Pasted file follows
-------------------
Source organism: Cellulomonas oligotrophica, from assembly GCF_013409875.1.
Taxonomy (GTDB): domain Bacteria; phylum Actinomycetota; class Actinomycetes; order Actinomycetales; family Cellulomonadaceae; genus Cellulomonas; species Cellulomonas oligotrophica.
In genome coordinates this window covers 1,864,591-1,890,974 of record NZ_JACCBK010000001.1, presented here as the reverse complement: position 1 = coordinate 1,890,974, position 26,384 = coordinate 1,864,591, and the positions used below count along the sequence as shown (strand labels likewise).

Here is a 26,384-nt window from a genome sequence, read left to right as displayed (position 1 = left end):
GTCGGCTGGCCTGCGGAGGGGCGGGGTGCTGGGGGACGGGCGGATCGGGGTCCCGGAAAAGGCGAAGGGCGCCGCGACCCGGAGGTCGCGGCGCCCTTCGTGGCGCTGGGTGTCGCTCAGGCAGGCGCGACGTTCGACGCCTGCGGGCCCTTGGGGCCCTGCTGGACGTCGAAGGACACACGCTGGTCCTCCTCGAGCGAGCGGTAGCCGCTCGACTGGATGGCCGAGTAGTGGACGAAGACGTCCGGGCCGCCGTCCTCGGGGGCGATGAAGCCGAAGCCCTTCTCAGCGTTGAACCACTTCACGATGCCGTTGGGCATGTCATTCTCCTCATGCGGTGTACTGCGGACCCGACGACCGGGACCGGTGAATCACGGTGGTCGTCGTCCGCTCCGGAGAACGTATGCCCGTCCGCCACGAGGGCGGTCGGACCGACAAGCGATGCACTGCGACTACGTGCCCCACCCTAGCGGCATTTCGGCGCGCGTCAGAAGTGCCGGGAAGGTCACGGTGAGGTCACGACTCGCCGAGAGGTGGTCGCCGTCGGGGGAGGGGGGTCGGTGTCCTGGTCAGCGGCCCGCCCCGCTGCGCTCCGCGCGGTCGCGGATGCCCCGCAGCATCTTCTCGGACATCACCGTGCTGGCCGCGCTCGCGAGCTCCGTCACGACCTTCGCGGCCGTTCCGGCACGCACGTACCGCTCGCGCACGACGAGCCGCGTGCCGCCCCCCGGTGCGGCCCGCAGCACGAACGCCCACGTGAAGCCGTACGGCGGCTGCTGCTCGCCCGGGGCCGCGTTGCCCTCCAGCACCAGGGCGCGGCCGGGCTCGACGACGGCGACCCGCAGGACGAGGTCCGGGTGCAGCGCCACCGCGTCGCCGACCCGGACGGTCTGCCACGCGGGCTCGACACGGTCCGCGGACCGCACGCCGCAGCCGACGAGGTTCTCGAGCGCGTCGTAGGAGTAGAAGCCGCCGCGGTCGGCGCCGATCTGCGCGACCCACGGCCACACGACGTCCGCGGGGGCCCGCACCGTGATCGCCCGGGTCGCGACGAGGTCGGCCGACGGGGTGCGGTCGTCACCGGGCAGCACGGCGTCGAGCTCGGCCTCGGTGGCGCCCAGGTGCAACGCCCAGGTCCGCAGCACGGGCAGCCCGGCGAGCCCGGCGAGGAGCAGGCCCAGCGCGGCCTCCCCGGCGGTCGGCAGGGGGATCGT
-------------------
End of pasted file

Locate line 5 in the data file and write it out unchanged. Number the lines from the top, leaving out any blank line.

GTCGGCTGGCCTGCGGAGGGGCGGGGTGCTGGGGGACGGGCGGATCGGGGTCCCGGAAAAGGCGAAGGGCGCCGCGACCCGGAGGTCGCGGCGCCCTTCGTGGCGCTGGGTGTCGCTCAGGCAGGCGCGACGTTCGACGCCTGCGGGCCCTTGGGGCCCTGCTGGACGTCGAAGGACACACGCTGGTCCTCCTCGAGCGAGCGGTAGCCGCTCGACTGGATGGCCGAGTAGTGGACGAAGACGTCCGGGCCGCCGTCCTCGGGGGCGATGAAGCCGAAGCCCTTCTCAGCGTTGAACCACTTCACGATGCCGTTGGGCATGTCATTCTCCTCATGCGGTGTACTGCGGACCCGACGACCGGGACCGGTGAATCACGGTGGTCGTCGTCCGCTCCGGAGAACGTATGCCCGTCCGCCACGAGGGCGGTCGGACCGACAAGCGATGCACTGCGACTACGTGCCCCACCCTAGCGGCATTTCGGCGCGCGTCAGAAGTGCCGGGAAGGTCACGGTGAGGTCACGACTCGCCGAGAGGTGGTCGCCGTCGGGGGAGGGGGGTCGGTGTCCTGGTCAGCGGCCCGCCCCGCTGCGCTCCGCGCGGTCGCGGATGCCCCGCAGCATCTTCTCGGACATCACCGTGCTGGCCGCGCTCGCGAGCTCCGTCACGACCTTCGCGGCCGTTCCGGCACGCACGTACCGCTCGCGCACGACGAGCCGCGTGCCGCCCCCCGGTGCGGCCCGCAGCACGAACGCCCACGTGAAGCCGTACGGCGGCTGCTGCTCGCCCGGGGCCGCGTTGCCCTCCAGCACCAGGGCGCGGCCGGGCTCGACGACGGCGACCCGCAGGACGAGGTCCGGGTGCAGCGCCACCGCGTCGCCGACCCGGACGGTCTGCCACGCGGGCTCGACACGGTCCGCGGACCGCACGCCGCAGCCGACGAGGTTCTCGAGCGCGTCGTAGGAGTAGAAGCCGCCGCGGTCGGCGCCGATCTGCGCGACCCACGGCCACACGACGTCCGCGGGGGCCCGCACCGTGATCGCCCGGGTCGCGACGAGGTCGGCCGACGGGGTGCGGTCGTCACCGGGCAGCACGGCGTCGAGCTCGGCCTCGGTGGCGCCCAGGTGCAACGCCCAGGTCCGCAGCACGGGCAGCCCGGCGAGCCCGGCGAGGAGCAGGCCCAGCGCGGCCTCCCCGGCGGTCGGCAGGGGGATCGT